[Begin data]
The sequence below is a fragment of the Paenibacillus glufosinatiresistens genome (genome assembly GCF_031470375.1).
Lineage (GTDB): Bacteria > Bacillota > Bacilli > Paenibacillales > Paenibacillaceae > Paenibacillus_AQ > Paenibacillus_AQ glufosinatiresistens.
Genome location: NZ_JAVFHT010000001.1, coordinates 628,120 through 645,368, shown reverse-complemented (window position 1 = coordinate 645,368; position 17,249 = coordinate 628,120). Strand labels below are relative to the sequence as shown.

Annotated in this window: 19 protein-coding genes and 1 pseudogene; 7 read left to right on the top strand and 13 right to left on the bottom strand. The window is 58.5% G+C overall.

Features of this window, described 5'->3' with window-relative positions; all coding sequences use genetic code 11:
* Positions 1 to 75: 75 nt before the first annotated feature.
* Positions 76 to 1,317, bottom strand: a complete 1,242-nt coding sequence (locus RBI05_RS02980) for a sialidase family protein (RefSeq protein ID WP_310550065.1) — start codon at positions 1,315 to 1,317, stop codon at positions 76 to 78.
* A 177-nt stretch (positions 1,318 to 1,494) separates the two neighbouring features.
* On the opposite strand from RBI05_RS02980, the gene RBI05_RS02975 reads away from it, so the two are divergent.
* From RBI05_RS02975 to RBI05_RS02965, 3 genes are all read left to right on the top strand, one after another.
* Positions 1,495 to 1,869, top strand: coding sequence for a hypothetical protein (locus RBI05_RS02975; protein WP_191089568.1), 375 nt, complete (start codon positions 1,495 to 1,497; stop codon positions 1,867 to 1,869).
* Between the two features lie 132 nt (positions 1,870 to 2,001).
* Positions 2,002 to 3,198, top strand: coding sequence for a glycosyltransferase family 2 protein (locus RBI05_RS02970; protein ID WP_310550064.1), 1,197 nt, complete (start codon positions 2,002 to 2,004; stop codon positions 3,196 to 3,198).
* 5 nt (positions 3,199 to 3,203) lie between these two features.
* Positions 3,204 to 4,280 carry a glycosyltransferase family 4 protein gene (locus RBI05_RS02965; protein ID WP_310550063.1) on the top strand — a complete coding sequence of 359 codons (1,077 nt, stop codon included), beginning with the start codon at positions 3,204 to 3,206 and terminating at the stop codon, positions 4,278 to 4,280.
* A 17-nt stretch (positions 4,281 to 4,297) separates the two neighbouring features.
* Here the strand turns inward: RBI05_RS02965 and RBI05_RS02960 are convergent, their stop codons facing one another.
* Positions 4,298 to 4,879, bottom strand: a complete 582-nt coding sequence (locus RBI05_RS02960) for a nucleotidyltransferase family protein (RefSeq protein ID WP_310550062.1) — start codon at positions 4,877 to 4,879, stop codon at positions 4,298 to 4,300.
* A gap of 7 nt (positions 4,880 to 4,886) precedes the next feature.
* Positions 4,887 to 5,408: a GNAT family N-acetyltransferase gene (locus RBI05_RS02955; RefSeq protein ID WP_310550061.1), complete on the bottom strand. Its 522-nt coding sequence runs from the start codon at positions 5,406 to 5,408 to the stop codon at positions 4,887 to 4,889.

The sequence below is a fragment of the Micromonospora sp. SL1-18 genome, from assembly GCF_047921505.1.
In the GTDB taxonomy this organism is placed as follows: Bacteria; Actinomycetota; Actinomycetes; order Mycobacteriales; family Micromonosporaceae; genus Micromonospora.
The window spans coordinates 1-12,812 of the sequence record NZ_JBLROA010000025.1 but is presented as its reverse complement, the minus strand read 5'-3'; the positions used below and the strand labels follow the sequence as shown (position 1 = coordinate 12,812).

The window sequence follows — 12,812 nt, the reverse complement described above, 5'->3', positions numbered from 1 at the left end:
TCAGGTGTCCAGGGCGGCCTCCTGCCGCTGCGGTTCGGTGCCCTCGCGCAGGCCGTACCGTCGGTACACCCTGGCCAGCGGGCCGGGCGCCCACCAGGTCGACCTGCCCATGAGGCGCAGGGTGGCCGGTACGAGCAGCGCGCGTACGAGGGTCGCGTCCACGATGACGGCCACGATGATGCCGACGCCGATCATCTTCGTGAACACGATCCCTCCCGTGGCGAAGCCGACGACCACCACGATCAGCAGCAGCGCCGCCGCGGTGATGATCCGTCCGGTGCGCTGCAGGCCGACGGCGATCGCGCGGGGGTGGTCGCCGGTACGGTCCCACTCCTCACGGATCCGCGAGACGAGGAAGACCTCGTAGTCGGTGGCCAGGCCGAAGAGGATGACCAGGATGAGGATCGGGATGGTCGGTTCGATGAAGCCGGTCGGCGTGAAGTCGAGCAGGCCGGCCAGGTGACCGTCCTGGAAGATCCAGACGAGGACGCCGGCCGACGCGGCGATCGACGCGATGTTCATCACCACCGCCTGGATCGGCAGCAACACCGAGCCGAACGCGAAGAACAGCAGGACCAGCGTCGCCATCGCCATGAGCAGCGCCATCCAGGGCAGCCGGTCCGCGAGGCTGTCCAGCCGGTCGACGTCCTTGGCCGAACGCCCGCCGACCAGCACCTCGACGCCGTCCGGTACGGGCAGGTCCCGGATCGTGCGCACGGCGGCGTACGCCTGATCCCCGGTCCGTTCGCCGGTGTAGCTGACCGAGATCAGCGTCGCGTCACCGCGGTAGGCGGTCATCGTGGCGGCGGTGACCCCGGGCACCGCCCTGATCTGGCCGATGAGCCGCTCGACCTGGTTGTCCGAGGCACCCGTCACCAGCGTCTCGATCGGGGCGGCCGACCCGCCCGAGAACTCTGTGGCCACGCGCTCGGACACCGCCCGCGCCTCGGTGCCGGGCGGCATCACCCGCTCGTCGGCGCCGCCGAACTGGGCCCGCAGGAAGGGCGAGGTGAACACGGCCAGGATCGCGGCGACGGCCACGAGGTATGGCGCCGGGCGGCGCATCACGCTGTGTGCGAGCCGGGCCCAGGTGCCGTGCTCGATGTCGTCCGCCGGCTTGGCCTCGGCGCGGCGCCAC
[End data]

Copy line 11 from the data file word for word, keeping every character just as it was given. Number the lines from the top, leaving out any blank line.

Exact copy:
* Positions 1,495 to 1,869, top strand: coding sequence for a hypothetical protein (locus RBI05_RS02975; protein WP_191089568.1), 375 nt, complete (start codon positions 1,495 to 1,497; stop codon positions 1,867 to 1,869).